In smaller practices that see less than twenty patients a day, the Scheduling Coordinator is

also… the Financial Coordinator. Not only does she have to create the day she must see that you get paid for that day. In either situation, your Scheduling Coordinator needs to understand the “background and figures” that determine how the schedule should be created.

Let’s compare two women from two different practices a thousand miles apart. Jane was hired a month ago as a Scheduling Coordinator. Her office had McKenzie Management’s consultant in last year to analyze the office systems and give recommendations for improvement. All systems were in place and the office was running smoothly and profitably. Jane had a written job description and a clear idea as to what she expected from our training session. The office was seeing an average of thirty three new patients a month and the office was meeting or exceeding production and collection goals each day. How do I know? She brought the reports with her. I was able to train her more effectively knowing the production per hour goal. Why is that important for a Scheduling Coordinator to know? The business side of dentistry has overhead to meet monthly and without an actual number to work with, scheduling is by chance. The stress of a $500 day and the stress of a $5,000 day can cause a practice to be “manic depressive” as you ride the roller coaster of chance.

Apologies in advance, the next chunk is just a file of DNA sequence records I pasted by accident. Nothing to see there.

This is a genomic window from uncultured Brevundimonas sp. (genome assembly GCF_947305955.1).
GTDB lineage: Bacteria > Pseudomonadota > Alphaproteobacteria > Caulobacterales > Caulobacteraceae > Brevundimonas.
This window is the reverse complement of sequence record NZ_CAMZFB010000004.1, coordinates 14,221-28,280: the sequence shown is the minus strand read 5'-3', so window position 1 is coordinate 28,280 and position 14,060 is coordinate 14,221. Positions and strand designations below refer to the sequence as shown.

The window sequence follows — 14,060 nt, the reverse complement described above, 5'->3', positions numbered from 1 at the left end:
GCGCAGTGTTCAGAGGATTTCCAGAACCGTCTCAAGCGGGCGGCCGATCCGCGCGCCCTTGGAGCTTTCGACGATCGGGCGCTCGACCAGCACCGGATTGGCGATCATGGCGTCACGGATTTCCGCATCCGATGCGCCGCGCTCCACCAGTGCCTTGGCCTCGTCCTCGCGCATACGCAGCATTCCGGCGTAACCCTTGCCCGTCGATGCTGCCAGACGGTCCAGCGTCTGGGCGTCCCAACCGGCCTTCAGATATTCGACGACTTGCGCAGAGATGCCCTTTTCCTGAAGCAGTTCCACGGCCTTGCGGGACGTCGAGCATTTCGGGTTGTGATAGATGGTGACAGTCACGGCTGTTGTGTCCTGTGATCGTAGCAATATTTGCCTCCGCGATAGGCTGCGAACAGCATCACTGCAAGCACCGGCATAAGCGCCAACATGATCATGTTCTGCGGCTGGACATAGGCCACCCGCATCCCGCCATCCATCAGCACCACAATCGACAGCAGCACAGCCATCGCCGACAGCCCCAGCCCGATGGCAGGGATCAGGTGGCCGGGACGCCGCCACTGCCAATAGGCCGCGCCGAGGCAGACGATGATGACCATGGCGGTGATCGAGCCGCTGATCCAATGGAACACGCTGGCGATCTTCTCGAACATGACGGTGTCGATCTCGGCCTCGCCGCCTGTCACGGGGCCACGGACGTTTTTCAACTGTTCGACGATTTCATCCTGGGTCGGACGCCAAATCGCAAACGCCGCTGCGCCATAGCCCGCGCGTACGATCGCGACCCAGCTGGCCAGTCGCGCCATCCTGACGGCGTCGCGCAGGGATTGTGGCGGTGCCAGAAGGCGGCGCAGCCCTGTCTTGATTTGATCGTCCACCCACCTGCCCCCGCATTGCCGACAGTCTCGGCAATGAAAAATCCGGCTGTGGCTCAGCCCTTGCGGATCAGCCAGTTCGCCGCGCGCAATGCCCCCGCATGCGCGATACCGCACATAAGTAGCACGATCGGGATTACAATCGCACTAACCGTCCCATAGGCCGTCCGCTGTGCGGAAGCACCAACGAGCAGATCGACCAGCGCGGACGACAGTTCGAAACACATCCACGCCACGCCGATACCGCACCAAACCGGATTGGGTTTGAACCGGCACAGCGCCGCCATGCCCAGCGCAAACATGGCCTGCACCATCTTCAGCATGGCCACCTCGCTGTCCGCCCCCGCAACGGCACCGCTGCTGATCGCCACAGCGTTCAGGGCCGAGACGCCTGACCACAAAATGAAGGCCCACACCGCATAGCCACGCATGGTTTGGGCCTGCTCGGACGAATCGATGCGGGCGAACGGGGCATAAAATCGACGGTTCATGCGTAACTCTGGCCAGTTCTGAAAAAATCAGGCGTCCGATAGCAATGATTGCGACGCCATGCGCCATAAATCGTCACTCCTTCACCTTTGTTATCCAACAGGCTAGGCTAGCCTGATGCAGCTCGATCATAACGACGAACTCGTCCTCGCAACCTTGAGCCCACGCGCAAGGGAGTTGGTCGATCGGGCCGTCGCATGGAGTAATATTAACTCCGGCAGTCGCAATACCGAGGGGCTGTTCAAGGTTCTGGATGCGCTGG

Martha came in for the Scheduling Coordinator course with an unclear job description. Her office did not have McKenzie Management in for consulting services. She had a title of Business Administrator on her business card, yet a written job description listed her as Manager of Production. She was instructed by her employer to speak to other employees about behavior issues only to be told, “You are not my boss.” This issue was distracting her from her main position of Scheduling Coordinator.

Looking over the reports, I noted that the new patient average for the year was only six patients a month. The schedule for the doctor was routinely booked out eight weeks or more with no open time reserved for new patients. They had recently decided to stop pre-booking hygiene appointments due to the frequency of cancellations and failed appointments yet they were unable to appoint new patients because the doctor was booked solidly for eight weeks or more. New patients were seen on a cancellation base only. This is very poor customer service and is the reason they could see only six new patients a month. I asked Martha what the production per hour goal was for her office. She replied, “ I don’t know, Dr. L asked me to pick a figure that sounded good.” After showing her the overhead figures and how to calculate production per hour based on fees and the amount of time doctor needs per procedure, she became enlightened and had a new found sense of ownership of what she was doing for the practice. She left here far more confident than when she arrived.

If you would like more information on how your systems, and the performance of your employees can reach peak levels. Call us at 1-877-777-6151.

Belle M. DuCharme, RDA, CDPMA

Exceptional Front Office Employees?